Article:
Wednesday, January 4, 2017

IWSG - Why "Show Don't Tell" is a confusing rule.


It's the first Wednesday of the month. Time for Alex J. Cavanaugh's Insecure Writer's Support Group Post. IWSG is a safe place for writers to get together, share our insecurities, and offer feedback and support.

Click !!!HERE!!! to join. 

In the past I thought show don't tell meant more dialogue, less exposition. My first two books are packed with conversations. 

I get it. When exposition sounds bad it roars like your drunk Uncle Steve at a karaoke bar. Exposition as backstory is like medicating your child who is a touch hyperactive. What was once an exuberant child is now a drooling overmedicated fat kid. Exposition can slow down and anchor a plot. Why put a torpedo bra on something that's already nicely shaped?

Inversely, exposition can be artfully done when you show don't tell.

But, we're storytelling. As storytellers being told "show don't tell" can be a bit confusing.

An example:
telling: Voodoo dolls lined the wall of the Black Magic Voodoo Lounge.
showing: Inside the Black Magic Voodoo Lounge dolls made of Spanish moss, dark twigs, and clay heads wrapped in paisley cloth stuck with multi-colored pins covered the wall facing the street.

Show don't tell simply means, don't be so damn lazy. When it comes to 'the rules of writing' I tend to overcomplicate what isn't complicated. Does anyone else do that?

Do you have a beef the show don't tell rule? 

8 comments:

  1. I show AND tell because both have a time and place. :)

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    1. Thanks Chrys! I believe we all do, but I try to show when writing exposition as much as possible.

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  2. No beef with the rule. Changing a sentence from tell to show adds depth to the reader's experience, without shouting at them (your example illustrates this well.) Going from tell to show takes a bit of work, though, and it is sometimes difficult to know when tell works better than show.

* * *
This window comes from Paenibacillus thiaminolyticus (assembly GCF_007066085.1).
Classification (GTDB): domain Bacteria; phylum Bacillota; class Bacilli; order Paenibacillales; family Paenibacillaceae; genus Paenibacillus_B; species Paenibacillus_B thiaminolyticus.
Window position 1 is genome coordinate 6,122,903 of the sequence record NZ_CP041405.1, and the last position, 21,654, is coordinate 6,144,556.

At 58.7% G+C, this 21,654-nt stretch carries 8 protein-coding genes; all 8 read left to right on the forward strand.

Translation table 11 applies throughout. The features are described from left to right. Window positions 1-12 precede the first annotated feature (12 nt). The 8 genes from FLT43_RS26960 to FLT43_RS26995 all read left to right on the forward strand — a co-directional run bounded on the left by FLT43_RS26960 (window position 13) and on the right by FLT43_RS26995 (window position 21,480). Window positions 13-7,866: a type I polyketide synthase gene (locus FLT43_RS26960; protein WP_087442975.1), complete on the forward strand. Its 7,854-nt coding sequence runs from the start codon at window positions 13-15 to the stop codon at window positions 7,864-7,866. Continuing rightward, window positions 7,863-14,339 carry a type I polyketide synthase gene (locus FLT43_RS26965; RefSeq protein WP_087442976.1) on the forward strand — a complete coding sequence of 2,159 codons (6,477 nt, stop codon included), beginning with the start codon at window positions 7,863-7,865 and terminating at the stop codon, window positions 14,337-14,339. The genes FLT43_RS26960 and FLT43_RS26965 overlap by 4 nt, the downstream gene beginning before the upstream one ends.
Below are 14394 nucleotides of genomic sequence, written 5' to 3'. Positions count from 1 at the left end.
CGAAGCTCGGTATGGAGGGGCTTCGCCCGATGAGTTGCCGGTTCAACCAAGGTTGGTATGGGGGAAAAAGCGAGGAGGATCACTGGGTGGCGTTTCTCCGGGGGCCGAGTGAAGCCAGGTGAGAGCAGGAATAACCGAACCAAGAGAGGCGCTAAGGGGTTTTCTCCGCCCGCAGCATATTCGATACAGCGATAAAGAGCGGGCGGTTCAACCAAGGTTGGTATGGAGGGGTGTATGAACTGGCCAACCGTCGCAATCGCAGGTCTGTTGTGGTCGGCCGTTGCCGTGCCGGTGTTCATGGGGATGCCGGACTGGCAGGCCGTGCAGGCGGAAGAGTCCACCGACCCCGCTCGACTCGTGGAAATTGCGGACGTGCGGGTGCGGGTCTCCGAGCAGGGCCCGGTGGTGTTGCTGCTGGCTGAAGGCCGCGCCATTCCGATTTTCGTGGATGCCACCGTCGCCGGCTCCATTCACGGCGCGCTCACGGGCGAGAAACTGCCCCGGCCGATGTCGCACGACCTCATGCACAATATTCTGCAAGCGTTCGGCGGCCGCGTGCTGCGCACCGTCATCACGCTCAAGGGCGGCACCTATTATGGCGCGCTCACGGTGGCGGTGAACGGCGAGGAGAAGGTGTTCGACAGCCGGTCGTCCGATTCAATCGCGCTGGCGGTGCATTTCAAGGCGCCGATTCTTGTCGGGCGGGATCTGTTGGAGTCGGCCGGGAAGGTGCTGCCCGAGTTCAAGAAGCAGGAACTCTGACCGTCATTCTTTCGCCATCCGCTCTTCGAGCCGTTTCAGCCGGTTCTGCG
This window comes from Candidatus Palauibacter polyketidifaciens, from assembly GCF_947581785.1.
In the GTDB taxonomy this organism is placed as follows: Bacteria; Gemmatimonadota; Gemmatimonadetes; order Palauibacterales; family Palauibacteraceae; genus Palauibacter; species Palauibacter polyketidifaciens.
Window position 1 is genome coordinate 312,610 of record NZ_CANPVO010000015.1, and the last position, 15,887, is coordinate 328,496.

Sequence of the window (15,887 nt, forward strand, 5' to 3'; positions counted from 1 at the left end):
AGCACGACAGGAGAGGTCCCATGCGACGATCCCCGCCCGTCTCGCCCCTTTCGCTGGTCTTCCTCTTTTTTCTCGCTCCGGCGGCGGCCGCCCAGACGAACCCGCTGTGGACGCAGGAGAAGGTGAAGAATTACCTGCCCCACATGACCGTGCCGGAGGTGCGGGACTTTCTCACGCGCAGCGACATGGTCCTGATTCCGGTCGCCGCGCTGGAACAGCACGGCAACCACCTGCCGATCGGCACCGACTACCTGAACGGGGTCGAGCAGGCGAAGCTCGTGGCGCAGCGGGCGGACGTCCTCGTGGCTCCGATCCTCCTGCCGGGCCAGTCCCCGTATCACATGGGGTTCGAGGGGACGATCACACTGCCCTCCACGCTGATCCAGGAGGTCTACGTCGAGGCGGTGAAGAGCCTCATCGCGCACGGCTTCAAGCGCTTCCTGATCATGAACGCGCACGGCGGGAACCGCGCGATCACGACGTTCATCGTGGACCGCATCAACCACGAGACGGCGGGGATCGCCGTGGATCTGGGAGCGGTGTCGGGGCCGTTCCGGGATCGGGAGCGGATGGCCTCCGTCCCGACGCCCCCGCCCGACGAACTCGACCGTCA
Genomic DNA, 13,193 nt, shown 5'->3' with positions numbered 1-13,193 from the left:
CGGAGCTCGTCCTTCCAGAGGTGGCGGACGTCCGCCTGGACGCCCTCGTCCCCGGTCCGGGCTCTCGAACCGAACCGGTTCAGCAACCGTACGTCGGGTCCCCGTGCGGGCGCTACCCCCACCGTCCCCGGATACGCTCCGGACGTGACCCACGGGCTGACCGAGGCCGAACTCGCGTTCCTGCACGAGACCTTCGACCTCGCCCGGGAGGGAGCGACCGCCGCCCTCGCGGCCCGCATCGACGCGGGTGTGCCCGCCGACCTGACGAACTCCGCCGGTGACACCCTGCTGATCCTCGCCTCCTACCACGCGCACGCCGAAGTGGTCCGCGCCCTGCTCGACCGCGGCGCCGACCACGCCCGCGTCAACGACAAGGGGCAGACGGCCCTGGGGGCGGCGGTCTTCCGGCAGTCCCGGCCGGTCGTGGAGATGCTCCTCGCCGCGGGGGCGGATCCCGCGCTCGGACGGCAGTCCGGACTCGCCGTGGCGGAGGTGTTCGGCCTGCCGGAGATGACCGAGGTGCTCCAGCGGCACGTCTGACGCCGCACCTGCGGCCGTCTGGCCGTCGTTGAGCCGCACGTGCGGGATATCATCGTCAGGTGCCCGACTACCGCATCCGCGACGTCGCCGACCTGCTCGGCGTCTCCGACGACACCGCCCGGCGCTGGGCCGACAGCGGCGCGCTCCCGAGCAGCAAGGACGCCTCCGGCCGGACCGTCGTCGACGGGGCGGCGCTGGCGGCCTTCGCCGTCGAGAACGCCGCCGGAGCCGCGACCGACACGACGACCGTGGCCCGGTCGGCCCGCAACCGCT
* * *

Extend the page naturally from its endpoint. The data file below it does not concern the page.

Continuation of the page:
Happy New Year!

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    1. Agreed! It is hard to tell in those rare instances when telling is better than showing. Happy New Year Gail!

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  3. I'm not going to follow a rule that I know can't be absolute. Telling also has it's place. You have been checked by a co-host.

    QueendSheena
    2017 IWSG January Co-Host

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    1. Is there such a thing as absolutes in art? I agree that telling has its place, but showing does take more work. The point of this post was to explain why the show don't tell rule can be confusing.

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  4. Agree its hard to tell when trying to get the right balance.
    Happy New Year.
    Juneta @ Writer's Gambit

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    1. Having an ear for it is indeed a talent. Happy New Year!

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